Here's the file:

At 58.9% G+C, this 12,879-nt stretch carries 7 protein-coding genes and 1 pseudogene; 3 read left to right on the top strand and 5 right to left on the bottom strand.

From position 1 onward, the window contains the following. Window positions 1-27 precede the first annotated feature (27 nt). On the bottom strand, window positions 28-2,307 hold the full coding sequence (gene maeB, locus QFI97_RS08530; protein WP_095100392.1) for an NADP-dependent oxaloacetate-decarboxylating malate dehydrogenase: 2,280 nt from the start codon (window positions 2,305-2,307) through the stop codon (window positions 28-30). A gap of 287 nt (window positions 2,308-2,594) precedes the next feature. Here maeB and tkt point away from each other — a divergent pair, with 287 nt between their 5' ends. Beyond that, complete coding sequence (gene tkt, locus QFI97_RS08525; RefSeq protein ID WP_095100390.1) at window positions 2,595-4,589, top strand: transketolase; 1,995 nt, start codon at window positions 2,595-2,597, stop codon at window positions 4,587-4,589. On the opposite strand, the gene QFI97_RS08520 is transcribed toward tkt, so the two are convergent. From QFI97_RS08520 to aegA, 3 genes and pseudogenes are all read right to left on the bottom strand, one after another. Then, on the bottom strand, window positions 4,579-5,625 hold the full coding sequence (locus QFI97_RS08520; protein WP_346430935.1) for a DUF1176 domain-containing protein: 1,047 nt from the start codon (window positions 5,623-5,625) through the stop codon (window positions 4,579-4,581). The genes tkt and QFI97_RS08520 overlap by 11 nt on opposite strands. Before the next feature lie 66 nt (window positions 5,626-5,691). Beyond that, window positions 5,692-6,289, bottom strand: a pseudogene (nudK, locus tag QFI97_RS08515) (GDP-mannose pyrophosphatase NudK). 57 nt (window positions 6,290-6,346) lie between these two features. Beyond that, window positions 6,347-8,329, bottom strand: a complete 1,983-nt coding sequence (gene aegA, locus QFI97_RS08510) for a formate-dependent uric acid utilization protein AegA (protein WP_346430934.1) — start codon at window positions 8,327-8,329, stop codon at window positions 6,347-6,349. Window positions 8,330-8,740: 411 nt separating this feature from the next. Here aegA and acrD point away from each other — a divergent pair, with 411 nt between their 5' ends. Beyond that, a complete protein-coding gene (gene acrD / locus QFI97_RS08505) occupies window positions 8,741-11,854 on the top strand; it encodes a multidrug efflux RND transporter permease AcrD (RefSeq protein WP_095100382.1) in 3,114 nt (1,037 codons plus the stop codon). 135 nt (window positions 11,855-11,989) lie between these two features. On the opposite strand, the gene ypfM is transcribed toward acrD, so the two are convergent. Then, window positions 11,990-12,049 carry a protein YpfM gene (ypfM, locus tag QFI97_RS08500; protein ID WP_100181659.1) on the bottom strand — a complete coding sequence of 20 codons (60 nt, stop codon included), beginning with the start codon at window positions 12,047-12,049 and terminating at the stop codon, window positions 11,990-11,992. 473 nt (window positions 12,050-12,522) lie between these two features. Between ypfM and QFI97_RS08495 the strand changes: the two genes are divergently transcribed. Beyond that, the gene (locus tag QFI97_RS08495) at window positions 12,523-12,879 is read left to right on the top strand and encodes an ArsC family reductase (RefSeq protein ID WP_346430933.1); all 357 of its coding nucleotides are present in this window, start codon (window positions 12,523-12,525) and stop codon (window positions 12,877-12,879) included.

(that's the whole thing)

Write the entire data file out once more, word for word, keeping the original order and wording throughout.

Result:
At 58.9% G+C, this 12,879-nt stretch carries 7 protein-coding genes and 1 pseudogene; 3 read left to right on the top strand and 5 right to left on the bottom strand.

From position 1 onward, the window contains the following. Window positions 1-27 precede the first annotated feature (27 nt). On the bottom strand, window positions 28-2,307 hold the full coding sequence (gene maeB, locus QFI97_RS08530; protein WP_095100392.1) for an NADP-dependent oxaloacetate-decarboxylating malate dehydrogenase: 2,280 nt from the start codon (window positions 2,305-2,307) through the stop codon (window positions 28-30). A gap of 287 nt (window positions 2,308-2,594) precedes the next feature. Here maeB and tkt point away from each other — a divergent pair, with 287 nt between their 5' ends. Beyond that, complete coding sequence (gene tkt, locus QFI97_RS08525; RefSeq protein ID WP_095100390.1) at window positions 2,595-4,589, top strand: transketolase; 1,995 nt, start codon at window positions 2,595-2,597, stop codon at window positions 4,587-4,589. On the opposite strand, the gene QFI97_RS08520 is transcribed toward tkt, so the two are convergent. From QFI97_RS08520 to aegA, 3 genes and pseudogenes are all read right to left on the bottom strand, one after another. Then, on the bottom strand, window positions 4,579-5,625 hold the full coding sequence (locus QFI97_RS08520; protein WP_346430935.1) for a DUF1176 domain-containing protein: 1,047 nt from the start codon (window positions 5,623-5,625) through the stop codon (window positions 4,579-4,581). The genes tkt and QFI97_RS08520 overlap by 11 nt on opposite strands. Before the next feature lie 66 nt (window positions 5,626-5,691). Beyond that, window positions 5,692-6,289, bottom strand: a pseudogene (nudK, locus tag QFI97_RS08515) (GDP-mannose pyrophosphatase NudK). 57 nt (window positions 6,290-6,346) lie between these two features. Beyond that, window positions 6,347-8,329, bottom strand: a complete 1,983-nt coding sequence (gene aegA, locus QFI97_RS08510) for a formate-dependent uric acid utilization protein AegA (protein WP_346430934.1) — start codon at window positions 8,327-8,329, stop codon at window positions 6,347-6,349. Window positions 8,330-8,740: 411 nt separating this feature from the next. Here aegA and acrD point away from each other — a divergent pair, with 411 nt between their 5' ends. Beyond that, a complete protein-coding gene (gene acrD / locus QFI97_RS08505) occupies window positions 8,741-11,854 on the top strand; it encodes a multidrug efflux RND transporter permease AcrD (RefSeq protein WP_095100382.1) in 3,114 nt (1,037 codons plus the stop codon). 135 nt (window positions 11,855-11,989) lie between these two features. On the opposite strand, the gene ypfM is transcribed toward acrD, so the two are convergent. Then, window positions 11,990-12,049 carry a protein YpfM gene (ypfM, locus tag QFI97_RS08500; protein ID WP_100181659.1) on the bottom strand — a complete coding sequence of 20 codons (60 nt, stop codon included), beginning with the start codon at window positions 12,047-12,049 and terminating at the stop codon, window positions 11,990-11,992. 473 nt (window positions 12,050-12,522) lie between these two features. Between ypfM and QFI97_RS08495 the strand changes: the two genes are divergently transcribed. Beyond that, the gene (locus tag QFI97_RS08495) at window positions 12,523-12,879 is read left to right on the top strand and encodes an ArsC family reductase (RefSeq protein ID WP_346430933.1); all 357 of its coding nucleotides are present in this window, start codon (window positions 12,523-12,525) and stop codon (window positions 12,877-12,879) included.